For a solution that requires servers, there is a new access pattern to use. No VPN, no bastion hosts. Those that should have direct access to a server and login to that server can now login directly via the AWS Console in a browser tab. No VPN connections, no SSH keys to manage –  only select to connect log in to the server via the browser.  That is, assuming you have the IAM permissions to do so!


For those cases that the browser solution is not good enough, it is still possible to perform an SSH login from a local machine. In this case, it is possible with the help of the AWS CLI to make a connection to a server using Systems Manager Session Manager. The user can have their SSH key, which can be authorized temporarily for accessing a specific server.

Since it is then possible to use regular SSH software locally, it is then also possible to do port forwarding for example, so that the user can access some other resource (e.g. a database) that is only accessible via that server. AWS Systems Manager also allows for an audit trail of the access activities. 

Overall, I believe this approach is useful and helpful for situations where we need direct server access. The key here is though, with a mindset of continuous improvement – we can pick up ways to do better, both big and small.

Cloud strategy

We all need a CFS – you too!

My own datacenter or move to the cloud? That’s the question. A “close call” some say. A “slam dunk” for the cloud I say. The question was perhaps relevant five years ago, but not today. Today the question should be; Why not in the cloud? The first step is a Cloud First Strategy. No more excuses. You have the recipe here.

There is much that suggests that a Cloud First Strategy – a CFS in TIQQE language – is the best for all companies and organizations. But what does a Cloud First Strategy actually mean?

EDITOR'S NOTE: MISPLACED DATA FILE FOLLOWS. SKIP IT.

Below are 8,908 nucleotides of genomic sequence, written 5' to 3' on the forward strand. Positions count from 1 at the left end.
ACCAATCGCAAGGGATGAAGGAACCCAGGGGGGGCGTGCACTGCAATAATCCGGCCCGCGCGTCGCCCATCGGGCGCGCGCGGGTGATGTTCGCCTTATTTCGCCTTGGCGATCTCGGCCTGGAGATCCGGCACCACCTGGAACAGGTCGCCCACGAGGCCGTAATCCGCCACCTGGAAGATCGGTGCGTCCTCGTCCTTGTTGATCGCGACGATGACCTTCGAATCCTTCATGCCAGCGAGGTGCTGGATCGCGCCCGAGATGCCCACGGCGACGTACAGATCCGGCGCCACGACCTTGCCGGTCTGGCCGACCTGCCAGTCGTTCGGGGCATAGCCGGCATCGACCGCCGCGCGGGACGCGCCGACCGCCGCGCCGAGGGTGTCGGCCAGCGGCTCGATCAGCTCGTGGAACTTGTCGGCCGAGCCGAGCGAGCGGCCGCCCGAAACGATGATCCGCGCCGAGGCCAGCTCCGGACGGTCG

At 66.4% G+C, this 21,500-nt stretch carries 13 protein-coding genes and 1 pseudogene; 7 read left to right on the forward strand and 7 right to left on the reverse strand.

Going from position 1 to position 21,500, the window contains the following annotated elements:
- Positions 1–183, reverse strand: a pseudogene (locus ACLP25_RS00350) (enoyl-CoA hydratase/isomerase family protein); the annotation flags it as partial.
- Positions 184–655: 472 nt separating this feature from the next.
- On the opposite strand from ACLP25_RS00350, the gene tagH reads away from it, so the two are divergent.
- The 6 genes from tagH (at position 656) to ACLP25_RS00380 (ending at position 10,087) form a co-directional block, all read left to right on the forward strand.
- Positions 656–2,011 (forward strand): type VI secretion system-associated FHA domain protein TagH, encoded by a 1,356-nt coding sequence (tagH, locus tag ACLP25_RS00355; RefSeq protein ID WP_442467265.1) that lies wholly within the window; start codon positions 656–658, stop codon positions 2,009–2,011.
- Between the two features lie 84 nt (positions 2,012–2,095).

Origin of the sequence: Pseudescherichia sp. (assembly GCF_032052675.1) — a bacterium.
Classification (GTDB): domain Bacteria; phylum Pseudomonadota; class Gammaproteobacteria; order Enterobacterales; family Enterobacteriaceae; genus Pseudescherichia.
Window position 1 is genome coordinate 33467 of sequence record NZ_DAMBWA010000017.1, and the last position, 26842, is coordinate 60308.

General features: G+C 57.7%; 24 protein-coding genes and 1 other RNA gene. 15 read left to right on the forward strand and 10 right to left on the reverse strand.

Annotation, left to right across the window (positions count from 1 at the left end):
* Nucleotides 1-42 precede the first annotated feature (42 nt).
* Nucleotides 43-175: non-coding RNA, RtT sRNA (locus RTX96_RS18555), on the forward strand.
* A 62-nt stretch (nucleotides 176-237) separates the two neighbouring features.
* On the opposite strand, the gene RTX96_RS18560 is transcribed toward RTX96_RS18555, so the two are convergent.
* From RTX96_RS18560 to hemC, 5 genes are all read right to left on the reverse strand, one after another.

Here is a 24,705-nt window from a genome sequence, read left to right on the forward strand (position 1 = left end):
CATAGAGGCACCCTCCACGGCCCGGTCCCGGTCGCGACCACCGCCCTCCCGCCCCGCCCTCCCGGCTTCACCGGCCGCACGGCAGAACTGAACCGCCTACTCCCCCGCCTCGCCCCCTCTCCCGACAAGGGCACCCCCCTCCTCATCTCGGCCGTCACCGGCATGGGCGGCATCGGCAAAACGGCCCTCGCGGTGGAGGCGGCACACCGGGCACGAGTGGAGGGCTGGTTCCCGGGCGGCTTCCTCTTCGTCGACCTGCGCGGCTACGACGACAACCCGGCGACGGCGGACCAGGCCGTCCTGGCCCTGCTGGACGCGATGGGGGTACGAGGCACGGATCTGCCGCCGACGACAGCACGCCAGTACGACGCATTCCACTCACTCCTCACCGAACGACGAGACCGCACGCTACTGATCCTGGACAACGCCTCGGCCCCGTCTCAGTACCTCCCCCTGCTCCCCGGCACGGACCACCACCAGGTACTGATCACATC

For us at TIQQE, it simply means that if there is an opportunity to use the cloud and there are no barriers of the type of legal, technical or unreasonable customer requirements, then it is the cloud that rules. Pronto. Period. Basta! When you five years ago had to argue repeatedly to move something in to the cloud and often got a NO. Today it should be just as difficult to get a YES to stay in your own data center without overwhelming evidence that it benefits the business and facilitates the customer experience.

Classic arguments against the cloud that it is expensive and that the cloud is not secure are today arguments that should be heavily questioned when presented. TIQQE has covered these two arguments, opinions or myths into two blog posts; Is The Cloud Secure? and The Cloud is Expensive.

If we go back to the question posed above; What does a Cloud First Strategy actually mean? In this blog post I will sketch the foundations of a Cloud First Strategy (CFS). All a result learned together with our customers over the years.

The CFS (and for the last time – Cloud First Strategy) is by nature something to follow when creating some new systems or services or when refactoring older legacy systems or services. It’s an important strategy to have when moving away from an on premise IT environment, to a cloud-based one. It helps to manifest ambition and direction and give guidelines in decision making. But it also stands entirely on its own for new development of systems and services. Whatever the case, it is an important tool for establishing a Cloud First mindset and point out the direction.